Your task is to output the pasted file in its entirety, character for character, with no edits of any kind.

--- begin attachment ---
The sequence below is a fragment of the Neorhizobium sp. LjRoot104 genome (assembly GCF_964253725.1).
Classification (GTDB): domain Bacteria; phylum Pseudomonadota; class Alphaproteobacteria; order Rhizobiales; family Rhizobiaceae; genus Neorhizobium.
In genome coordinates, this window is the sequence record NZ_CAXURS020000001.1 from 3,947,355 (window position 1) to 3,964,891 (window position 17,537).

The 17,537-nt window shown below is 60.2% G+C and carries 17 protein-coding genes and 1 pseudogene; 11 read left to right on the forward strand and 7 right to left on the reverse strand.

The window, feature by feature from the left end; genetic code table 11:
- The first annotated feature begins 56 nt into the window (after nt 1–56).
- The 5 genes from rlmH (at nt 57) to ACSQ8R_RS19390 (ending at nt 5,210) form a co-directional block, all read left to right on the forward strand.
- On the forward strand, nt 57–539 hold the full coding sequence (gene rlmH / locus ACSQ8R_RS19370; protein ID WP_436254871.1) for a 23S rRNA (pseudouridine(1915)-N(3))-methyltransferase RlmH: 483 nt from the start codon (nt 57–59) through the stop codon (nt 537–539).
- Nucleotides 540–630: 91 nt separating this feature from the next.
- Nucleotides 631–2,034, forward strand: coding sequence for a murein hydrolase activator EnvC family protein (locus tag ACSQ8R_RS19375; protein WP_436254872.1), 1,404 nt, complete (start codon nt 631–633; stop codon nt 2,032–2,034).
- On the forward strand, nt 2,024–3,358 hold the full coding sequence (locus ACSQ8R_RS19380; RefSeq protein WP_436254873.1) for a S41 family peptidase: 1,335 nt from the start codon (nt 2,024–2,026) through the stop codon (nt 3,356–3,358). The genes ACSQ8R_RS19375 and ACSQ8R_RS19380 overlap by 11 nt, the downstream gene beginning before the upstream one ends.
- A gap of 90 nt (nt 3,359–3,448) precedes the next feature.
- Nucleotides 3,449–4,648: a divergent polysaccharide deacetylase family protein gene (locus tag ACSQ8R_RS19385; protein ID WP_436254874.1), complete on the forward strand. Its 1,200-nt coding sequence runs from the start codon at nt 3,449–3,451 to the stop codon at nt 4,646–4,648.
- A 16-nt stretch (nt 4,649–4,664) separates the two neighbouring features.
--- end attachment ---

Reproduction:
The sequence below is a fragment of the Neorhizobium sp. LjRoot104 genome (assembly GCF_964253725.1).
Classification (GTDB): domain Bacteria; phylum Pseudomonadota; class Alphaproteobacteria; order Rhizobiales; family Rhizobiaceae; genus Neorhizobium.
In genome coordinates, this window is the sequence record NZ_CAXURS020000001.1 from 3,947,355 (window position 1) to 3,964,891 (window position 17,537).

The 17,537-nt window shown below is 60.2% G+C and carries 17 protein-coding genes and 1 pseudogene; 11 read left to right on the forward strand and 7 right to left on the reverse strand.

The window, feature by feature from the left end; genetic code table 11:
- The first annotated feature begins 56 nt into the window (after nt 1–56).
- The 5 genes from rlmH (at nt 57) to ACSQ8R_RS19390 (ending at nt 5,210) form a co-directional block, all read left to right on the forward strand.
- On the forward strand, nt 57–539 hold the full coding sequence (gene rlmH / locus ACSQ8R_RS19370; protein ID WP_436254871.1) for a 23S rRNA (pseudouridine(1915)-N(3))-methyltransferase RlmH: 483 nt from the start codon (nt 57–59) through the stop codon (nt 537–539).
- Nucleotides 540–630: 91 nt separating this feature from the next.
- Nucleotides 631–2,034, forward strand: coding sequence for a murein hydrolase activator EnvC family protein (locus tag ACSQ8R_RS19375; protein WP_436254872.1), 1,404 nt, complete (start codon nt 631–633; stop codon nt 2,032–2,034).
- On the forward strand, nt 2,024–3,358 hold the full coding sequence (locus ACSQ8R_RS19380; RefSeq protein WP_436254873.1) for a S41 family peptidase: 1,335 nt from the start codon (nt 2,024–2,026) through the stop codon (nt 3,356–3,358). The genes ACSQ8R_RS19375 and ACSQ8R_RS19380 overlap by 11 nt, the downstream gene beginning before the upstream one ends.
- A gap of 90 nt (nt 3,359–3,448) precedes the next feature.
- Nucleotides 3,449–4,648: a divergent polysaccharide deacetylase family protein gene (locus tag ACSQ8R_RS19385; protein ID WP_436254874.1), complete on the forward strand. Its 1,200-nt coding sequence runs from the start codon at nt 3,449–3,451 to the stop codon at nt 4,646–4,648.
- A 16-nt stretch (nt 4,649–4,664) separates the two neighbouring features.